One Day at a Time

Addiction and LazinessPremium Content

Those who have done the most for their recovery have been early, on a daily basis, to pour headway on their desires to remain clean.

He who fritters away the early morning, its opportunities and freshness, in other pursuits than seeking recovery will make poor headway seeking it the rest of the day – especially newcomers whose addiction had been escalating in an alarming manner. If recovery is not first in our thoughts and efforts, we may become sidetracked, by temptation, toward certain failure. Morning listlessness demands listless recovery.

It is not simply the getting up that puts recovery to the front, but it is the ardent desire which stirs and breaks all self-indulgent behaviors. Early morning promotion may also increase your strength to the desire rather than the quenching of it. This strength in the face of laziness and self-indulgence gives rise to our faith, fullness, and gladness during the labor of the day.

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Dissecting the 12 StepsPremium Content

We struggled for years with our addiction. We tried to do things our way. It didn't work. We found recovery by working the Twelve Steps. And in the process we...

1. "Admitted we are powerless over our addiction - that our lives have become unmanageable."
Those of us with addictions may have many reasons for seeking help in literature, support groups, counselors and treatment facilities. Some of us are divorced, jobless, despised by our children, depressed and we have nowhere to turn. We have lied to those who trusted us the most, but they are now tired of our excuses. For months and even years, we have lost our homes and our health - we've lost everything. We are alone, hopeless, and our lives are completely unmanageable - a.k.a. "rock bottom".

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Our Perceptions Govern Our LivesPremium Content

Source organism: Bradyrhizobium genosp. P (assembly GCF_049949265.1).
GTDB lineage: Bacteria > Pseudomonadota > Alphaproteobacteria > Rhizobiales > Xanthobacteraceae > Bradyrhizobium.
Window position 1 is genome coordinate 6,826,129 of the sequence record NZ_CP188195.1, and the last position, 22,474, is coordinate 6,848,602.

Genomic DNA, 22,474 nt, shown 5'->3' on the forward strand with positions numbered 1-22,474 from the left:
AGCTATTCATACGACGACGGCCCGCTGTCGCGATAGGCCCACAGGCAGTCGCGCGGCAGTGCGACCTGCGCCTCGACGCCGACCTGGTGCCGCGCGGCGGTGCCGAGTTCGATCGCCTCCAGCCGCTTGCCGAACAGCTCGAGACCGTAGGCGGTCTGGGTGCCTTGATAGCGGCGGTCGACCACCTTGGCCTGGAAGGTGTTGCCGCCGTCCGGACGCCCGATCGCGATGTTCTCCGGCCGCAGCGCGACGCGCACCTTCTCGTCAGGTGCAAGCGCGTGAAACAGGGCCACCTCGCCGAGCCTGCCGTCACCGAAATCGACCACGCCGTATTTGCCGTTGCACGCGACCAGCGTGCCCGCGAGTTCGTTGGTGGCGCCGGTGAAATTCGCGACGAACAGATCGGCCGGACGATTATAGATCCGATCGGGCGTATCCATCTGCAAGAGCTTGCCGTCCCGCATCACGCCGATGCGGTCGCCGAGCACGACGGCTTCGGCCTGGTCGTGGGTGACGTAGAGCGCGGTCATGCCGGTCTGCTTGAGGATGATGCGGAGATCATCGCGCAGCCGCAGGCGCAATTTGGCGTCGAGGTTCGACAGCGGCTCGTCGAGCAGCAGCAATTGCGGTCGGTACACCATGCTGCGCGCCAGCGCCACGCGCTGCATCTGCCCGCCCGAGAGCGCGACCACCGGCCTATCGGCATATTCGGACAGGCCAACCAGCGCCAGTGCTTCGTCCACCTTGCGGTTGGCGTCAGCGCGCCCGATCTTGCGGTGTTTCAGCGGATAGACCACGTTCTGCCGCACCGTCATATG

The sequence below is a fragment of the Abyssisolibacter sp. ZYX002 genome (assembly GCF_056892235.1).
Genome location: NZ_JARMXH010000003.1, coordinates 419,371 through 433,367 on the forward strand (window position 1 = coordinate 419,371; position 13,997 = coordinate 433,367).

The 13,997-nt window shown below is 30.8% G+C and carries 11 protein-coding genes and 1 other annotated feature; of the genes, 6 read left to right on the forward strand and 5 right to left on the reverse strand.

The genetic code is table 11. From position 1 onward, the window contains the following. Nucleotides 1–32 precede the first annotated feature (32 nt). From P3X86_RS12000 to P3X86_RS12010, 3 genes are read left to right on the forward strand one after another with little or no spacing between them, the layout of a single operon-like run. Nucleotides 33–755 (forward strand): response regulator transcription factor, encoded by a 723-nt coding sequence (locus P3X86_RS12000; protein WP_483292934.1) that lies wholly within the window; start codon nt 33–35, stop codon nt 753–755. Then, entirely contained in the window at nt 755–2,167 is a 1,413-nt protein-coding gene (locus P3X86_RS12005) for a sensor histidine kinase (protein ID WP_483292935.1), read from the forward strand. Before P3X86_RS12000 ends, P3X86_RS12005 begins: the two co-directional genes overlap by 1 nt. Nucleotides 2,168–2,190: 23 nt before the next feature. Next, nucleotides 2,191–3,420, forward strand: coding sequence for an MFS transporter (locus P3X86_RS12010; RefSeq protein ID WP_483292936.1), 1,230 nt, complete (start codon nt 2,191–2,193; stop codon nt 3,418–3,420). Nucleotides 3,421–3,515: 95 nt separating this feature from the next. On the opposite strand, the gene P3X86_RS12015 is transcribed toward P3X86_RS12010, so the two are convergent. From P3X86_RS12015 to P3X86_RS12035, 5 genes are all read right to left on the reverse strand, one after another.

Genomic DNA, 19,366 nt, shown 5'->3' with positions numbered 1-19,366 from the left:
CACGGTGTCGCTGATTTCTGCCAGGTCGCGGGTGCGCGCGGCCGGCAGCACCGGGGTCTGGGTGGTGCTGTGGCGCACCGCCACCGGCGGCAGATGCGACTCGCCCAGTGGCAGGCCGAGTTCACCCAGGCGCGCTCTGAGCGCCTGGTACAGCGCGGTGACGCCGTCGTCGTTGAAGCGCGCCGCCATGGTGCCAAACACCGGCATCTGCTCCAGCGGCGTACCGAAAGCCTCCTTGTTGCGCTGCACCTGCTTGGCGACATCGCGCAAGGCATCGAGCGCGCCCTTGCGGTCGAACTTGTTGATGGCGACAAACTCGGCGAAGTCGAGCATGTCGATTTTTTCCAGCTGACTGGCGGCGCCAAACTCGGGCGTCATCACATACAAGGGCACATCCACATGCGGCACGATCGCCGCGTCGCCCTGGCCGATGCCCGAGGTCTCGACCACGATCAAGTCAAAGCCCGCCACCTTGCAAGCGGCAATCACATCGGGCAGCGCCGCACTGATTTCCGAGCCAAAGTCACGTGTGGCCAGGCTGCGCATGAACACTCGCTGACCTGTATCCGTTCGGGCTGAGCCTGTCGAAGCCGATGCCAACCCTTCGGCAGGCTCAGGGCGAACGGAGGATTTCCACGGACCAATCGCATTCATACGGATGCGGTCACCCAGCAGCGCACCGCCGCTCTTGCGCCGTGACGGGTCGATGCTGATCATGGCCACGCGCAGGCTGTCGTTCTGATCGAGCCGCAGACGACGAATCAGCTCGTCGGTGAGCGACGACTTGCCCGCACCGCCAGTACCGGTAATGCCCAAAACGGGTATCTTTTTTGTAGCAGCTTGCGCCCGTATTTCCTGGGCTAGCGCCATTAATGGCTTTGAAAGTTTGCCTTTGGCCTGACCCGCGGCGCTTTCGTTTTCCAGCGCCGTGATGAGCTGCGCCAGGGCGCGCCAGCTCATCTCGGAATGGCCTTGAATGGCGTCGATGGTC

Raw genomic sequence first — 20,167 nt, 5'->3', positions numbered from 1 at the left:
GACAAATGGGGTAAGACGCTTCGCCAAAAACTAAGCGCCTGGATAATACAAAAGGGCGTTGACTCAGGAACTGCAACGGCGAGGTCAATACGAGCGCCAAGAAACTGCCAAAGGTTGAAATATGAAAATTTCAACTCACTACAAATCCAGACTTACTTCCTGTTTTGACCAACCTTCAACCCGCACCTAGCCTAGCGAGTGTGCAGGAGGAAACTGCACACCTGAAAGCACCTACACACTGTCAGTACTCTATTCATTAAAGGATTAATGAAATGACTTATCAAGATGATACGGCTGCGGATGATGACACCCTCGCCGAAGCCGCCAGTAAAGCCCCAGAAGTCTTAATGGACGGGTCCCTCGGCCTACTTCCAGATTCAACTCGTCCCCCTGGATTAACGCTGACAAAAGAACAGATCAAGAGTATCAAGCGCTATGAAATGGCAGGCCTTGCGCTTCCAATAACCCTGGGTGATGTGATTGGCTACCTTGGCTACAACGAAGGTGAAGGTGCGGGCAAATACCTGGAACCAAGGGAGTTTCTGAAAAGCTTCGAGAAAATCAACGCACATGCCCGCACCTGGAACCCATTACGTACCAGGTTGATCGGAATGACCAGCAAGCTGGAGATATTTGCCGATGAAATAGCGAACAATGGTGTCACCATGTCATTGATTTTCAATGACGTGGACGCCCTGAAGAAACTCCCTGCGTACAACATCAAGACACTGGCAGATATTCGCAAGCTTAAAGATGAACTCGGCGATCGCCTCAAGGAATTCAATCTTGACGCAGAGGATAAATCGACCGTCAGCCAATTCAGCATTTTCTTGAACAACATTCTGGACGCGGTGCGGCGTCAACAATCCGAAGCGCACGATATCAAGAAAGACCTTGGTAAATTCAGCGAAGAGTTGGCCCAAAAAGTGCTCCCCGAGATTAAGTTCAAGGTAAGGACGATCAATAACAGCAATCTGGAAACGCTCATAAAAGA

"It is all about how you look at things." Ever hear that expression? We're often advised to think positively, to believe in ourselves and to have faith in God. All of these things speak to our perspective on any life issue. All of these pieces of advice can feel like they're easier to say than be lived, right?

When I was a little girl, living on the farm, come late summer and early autumn, our farmstead was besieged with grasshoppers. I tell you, it was a tiny snapshot of what any locust plague must have looked like. It was hard to walk anywhere without there being a grasshopper right there, almost crunched by my foot.

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Sexual Addiction Relapse PreventionPremium Content

We have to become willing to tolerate the discomfort of a frustrated impulse - an incredibly difficult thing to do. Because not acting out is like developing a new muscle. It feels there's something wrong, were being brainwashed, we're making a terrible mistake.

Ironically, many of us sexual compulsives seem on the surface to be easygoing and flexible people. But when it comes to changing our minds about acting out, it would appear no force on earth can stop us. Here are some practical steps designed to break through the sexual compulsive's "whim of steel":

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I have been divorced a long time. What can I do?Premium Content

I have been divorced for ten years. What should I do?

It is so unfortunate that you felt that your problems were so difficult and unique that there was no way to resolve them. It seems that you are now realizing that most of life's problems are short-lived and that on the other side of them, it is easier to see what would have been the right decision.

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God: Better Than a Hershey's Bar Premium Content

I love the series "Mad Men." Most of the time, I confound my husband by binge watching episodes of it on Netflix. And I've been especially giddy as I've barreled through season six. I won't spoil plotlines for you, but there was a particular scene in which the Madison Avenue advertising protagonist, Don Draper was pitching to Hershey's. Yes, the Hershey's, the famous chocolate candy bar.

Anyway, in this pitch meeting, Don calls the candy bar "the childhood symbol of love" and the "currency of affection."

Yikes.

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Taking it to the Briar PatchPremium Content

For those who don't know the Disney's story "Song of The South" a character named Brer Rabbit, who after being captured by old Brer Fox and bear, began to plead with them "...you can do anything to me, but please don't throw me in the Briar Patch!"